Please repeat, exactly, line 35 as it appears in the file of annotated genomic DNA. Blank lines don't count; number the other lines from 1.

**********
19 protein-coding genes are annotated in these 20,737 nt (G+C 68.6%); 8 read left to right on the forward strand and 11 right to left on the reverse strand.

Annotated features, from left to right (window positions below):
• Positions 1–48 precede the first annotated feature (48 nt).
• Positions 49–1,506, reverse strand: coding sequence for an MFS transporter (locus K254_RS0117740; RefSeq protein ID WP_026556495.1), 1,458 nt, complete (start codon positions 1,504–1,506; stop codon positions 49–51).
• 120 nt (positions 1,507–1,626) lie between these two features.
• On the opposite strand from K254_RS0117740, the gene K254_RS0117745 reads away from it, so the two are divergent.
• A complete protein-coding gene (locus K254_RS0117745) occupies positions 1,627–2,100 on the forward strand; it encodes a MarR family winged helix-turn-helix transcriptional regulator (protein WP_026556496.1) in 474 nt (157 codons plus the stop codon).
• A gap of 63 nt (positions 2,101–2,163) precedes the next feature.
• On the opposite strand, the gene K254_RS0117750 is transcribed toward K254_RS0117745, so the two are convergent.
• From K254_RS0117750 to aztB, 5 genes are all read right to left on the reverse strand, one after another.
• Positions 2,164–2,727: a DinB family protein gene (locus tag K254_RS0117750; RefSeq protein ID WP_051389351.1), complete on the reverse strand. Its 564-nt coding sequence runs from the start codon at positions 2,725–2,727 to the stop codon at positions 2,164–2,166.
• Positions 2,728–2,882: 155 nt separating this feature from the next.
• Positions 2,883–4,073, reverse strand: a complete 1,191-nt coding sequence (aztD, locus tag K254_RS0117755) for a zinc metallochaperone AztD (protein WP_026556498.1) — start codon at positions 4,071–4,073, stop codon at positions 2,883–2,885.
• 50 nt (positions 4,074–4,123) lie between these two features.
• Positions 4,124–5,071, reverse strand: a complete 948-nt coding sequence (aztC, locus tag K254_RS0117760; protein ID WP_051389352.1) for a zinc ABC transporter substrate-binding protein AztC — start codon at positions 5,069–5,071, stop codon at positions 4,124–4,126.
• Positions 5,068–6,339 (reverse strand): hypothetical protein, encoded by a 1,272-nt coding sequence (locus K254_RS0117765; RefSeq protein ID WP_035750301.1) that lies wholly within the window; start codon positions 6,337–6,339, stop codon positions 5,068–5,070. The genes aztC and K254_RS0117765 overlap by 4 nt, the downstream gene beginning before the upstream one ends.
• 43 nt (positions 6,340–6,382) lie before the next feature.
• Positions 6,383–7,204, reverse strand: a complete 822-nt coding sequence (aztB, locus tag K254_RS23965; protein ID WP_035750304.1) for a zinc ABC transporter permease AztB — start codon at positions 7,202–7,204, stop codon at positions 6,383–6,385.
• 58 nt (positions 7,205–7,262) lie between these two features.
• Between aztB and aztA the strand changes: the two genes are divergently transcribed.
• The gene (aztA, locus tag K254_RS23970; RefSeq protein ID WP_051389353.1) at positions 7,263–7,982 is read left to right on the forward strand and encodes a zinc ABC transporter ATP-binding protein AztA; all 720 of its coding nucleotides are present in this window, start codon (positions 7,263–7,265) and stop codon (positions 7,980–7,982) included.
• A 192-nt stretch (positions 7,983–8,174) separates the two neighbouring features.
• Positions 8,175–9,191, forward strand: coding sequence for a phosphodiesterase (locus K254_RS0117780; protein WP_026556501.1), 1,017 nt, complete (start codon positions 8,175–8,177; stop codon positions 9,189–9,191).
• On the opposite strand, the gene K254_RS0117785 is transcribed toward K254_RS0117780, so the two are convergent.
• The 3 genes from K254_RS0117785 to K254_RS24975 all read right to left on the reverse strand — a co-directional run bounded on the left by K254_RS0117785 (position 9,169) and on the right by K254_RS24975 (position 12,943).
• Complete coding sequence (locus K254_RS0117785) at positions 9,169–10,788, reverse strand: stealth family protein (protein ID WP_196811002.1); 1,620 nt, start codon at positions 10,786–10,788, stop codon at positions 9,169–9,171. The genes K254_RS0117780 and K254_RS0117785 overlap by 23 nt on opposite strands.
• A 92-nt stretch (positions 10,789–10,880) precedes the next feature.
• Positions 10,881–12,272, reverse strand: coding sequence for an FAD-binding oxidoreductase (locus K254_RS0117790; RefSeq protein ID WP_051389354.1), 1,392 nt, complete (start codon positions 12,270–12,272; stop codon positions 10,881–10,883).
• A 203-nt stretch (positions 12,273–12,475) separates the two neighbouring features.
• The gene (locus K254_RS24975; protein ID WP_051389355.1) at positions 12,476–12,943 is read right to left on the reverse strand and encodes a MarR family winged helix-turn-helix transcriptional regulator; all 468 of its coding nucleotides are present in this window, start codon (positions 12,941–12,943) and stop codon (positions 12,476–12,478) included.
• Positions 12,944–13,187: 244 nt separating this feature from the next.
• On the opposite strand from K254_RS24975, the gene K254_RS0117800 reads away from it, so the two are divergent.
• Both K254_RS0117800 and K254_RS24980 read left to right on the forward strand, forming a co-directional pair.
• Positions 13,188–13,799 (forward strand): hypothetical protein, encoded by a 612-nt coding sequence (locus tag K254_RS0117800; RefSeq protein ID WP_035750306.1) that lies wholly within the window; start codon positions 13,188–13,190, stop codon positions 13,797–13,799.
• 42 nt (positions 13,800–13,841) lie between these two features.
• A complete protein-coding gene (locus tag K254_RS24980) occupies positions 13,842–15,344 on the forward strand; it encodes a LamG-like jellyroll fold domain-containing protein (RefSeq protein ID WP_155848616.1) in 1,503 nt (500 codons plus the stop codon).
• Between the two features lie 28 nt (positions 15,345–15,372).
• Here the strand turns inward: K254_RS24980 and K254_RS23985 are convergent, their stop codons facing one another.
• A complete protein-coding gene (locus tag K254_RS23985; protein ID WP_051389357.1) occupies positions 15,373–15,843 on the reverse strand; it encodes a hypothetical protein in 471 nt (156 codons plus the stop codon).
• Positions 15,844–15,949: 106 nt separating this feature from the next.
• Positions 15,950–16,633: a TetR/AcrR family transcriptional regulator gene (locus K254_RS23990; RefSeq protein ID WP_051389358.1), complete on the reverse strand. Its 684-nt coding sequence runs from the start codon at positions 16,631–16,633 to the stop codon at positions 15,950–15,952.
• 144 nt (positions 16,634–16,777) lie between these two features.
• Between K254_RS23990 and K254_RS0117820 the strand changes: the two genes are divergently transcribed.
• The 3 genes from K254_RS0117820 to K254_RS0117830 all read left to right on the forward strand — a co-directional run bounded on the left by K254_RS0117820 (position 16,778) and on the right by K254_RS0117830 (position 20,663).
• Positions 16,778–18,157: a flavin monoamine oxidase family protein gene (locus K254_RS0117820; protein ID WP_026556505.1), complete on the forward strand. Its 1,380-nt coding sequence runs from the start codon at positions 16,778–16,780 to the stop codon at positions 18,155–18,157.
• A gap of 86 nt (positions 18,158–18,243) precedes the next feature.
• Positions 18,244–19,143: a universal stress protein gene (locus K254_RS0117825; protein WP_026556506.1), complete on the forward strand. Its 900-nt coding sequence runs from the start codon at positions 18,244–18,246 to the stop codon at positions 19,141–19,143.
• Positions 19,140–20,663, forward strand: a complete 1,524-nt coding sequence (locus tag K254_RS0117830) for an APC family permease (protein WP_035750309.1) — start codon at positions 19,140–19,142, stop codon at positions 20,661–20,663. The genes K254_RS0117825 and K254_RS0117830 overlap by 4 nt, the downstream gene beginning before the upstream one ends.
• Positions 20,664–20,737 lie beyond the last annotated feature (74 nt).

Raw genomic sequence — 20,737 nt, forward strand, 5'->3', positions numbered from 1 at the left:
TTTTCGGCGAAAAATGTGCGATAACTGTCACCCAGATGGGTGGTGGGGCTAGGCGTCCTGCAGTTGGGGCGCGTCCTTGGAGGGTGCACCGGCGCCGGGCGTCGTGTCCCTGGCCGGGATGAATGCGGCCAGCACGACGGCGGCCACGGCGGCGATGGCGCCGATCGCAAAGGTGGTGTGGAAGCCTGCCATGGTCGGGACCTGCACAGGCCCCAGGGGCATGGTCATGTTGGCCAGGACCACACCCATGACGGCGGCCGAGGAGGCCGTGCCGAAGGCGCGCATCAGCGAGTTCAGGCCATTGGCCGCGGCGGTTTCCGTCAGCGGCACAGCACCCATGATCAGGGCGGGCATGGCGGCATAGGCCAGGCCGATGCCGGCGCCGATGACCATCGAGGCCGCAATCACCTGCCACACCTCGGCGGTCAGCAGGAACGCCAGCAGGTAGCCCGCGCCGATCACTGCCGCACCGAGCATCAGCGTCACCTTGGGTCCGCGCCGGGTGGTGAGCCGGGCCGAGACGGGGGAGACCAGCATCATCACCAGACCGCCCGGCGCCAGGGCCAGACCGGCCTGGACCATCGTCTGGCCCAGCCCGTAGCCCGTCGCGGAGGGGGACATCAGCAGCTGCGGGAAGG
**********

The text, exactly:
• 42 nt (positions 13,800–13,841) lie between these two features.